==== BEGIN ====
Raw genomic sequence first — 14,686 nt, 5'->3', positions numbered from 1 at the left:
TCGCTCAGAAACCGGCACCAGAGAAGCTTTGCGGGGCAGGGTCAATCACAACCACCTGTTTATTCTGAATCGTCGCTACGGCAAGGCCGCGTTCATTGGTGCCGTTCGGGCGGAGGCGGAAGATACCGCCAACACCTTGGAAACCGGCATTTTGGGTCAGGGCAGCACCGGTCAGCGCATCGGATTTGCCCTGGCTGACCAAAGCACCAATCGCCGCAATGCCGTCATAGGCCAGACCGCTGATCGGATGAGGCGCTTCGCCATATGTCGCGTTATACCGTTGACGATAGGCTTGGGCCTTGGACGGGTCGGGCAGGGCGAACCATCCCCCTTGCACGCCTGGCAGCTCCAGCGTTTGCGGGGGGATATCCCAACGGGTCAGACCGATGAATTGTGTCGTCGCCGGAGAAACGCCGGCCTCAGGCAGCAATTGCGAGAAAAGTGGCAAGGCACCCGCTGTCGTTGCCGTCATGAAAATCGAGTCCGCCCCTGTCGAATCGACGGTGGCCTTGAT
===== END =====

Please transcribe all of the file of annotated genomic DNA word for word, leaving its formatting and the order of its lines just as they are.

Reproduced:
Raw genomic sequence first — 14,686 nt, 5'->3', positions numbered from 1 at the left:
TCGCTCAGAAACCGGCACCAGAGAAGCTTTGCGGGGCAGGGTCAATCACAACCACCTGTTTATTCTGAATCGTCGCTACGGCAAGGCCGCGTTCATTGGTGCCGTTCGGGCGGAGGCGGAAGATACCGCCAACACCTTGGAAACCGGCATTTTGGGTCAGGGCAGCACCGGTCAGCGCATCGGATTTGCCCTGGCTGACCAAAGCACCAATCGCCGCAATGCCGTCATAGGCCAGACCGCTGATCGGATGAGGCGCTTCGCCATATGTCGCGTTATACCGTTGACGATAGGCTTGGGCCTTGGACGGGTCGGGCAGGGCGAACCATCCCCCTTGCACGCCTGGCAGCTCCAGCGTTTGCGGGGGGATATCCCAACGGGTCAGACCGATGAATTGTGTCGTCGCCGGAGAAACGCCGGCCTCAGGCAGCAATTGCGAGAAAAGTGGCAAGGCACCCGCTGTCGTTGCCGTCATGAAAATCGAGTCCGCCCCTGTCGAATCGACGGTGGCCTTGAT